"After This, Nothing Happened”: Historical Vulnerability and the End of (Cultural) Time in the Gospel of Mark
Worth More than Many Sparrows - Essays in Honour of Willi Braun - Sarah E. Rollens
John Parrish [+]
University of Alberta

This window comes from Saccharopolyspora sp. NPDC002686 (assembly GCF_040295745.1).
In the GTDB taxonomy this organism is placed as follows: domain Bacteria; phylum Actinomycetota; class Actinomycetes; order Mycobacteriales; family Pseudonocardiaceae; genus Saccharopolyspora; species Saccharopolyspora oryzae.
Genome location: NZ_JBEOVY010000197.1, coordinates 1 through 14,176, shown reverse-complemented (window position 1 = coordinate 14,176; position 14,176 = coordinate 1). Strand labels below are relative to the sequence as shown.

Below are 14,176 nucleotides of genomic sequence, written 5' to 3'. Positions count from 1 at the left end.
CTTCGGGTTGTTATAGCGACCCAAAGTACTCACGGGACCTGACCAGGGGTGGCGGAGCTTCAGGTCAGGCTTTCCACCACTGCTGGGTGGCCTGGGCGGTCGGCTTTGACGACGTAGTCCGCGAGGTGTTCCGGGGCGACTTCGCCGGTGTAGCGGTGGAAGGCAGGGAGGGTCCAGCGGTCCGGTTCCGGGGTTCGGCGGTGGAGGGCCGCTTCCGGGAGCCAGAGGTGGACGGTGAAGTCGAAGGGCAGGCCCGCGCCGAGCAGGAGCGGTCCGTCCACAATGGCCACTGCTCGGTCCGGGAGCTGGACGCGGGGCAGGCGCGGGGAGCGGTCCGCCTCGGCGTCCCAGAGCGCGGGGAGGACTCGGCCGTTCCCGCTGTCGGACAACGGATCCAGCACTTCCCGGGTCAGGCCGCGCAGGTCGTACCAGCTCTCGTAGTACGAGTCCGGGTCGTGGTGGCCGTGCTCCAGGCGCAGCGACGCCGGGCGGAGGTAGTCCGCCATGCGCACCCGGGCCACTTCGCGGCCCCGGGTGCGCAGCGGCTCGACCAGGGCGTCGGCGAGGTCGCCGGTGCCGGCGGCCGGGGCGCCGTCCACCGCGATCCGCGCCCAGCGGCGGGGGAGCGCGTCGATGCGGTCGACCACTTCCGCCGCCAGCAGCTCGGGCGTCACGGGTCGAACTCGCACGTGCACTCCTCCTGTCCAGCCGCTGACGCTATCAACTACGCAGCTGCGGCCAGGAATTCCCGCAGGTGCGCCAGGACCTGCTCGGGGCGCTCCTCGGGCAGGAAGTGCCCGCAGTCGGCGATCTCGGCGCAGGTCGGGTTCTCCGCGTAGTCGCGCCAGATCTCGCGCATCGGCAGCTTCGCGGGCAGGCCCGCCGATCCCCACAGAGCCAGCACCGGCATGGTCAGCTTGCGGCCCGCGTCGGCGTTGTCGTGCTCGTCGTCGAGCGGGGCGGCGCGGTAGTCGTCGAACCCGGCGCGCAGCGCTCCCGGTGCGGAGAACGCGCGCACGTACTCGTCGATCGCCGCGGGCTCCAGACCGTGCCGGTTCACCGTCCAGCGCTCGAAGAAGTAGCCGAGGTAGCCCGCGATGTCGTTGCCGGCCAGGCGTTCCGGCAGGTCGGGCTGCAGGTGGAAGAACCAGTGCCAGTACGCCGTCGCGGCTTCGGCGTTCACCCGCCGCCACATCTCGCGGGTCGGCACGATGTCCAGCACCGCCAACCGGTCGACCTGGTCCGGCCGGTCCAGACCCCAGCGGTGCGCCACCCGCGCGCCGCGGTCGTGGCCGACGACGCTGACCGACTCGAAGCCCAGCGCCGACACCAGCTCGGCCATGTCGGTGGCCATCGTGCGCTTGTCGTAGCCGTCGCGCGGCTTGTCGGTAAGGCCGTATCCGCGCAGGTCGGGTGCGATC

The essay attempts a redescription of the concept of “apocalypticism,” so prevalent in scholarly discourse on Christian origins, by reflecting upon the way cultures and histories exist together in colonial situations, and on the possibility of cultural erasure and historical exhaustion. It has long been noted that social groups facing these threats often seem to experiment with “apocalyptic” or “millenarian” ideologies, variously described as “nativistic” or “revitalization” movements, “sects,” or even “crisis cults.” It can be argued that a pattern is perceptible here: a socio-cultural formation on the brink of expiration, whose constituents, facing physical annihilation or cultural assimilation, draw on their native tools of intellectual and ritual (read: “religious”) practices of cultural maintenance in an effort to avoid becoming their own “other,” and maintain their traditional ways of being “selves.” When described in this way, rather than by reference to (primarily Judeo-Christian) notions of “apocalypticism” or “millenarianism,” these movements become anthropologically intelligible, recognizably based on culturally specific “logics,” rather than “exotic” or incomprehensible phenomena.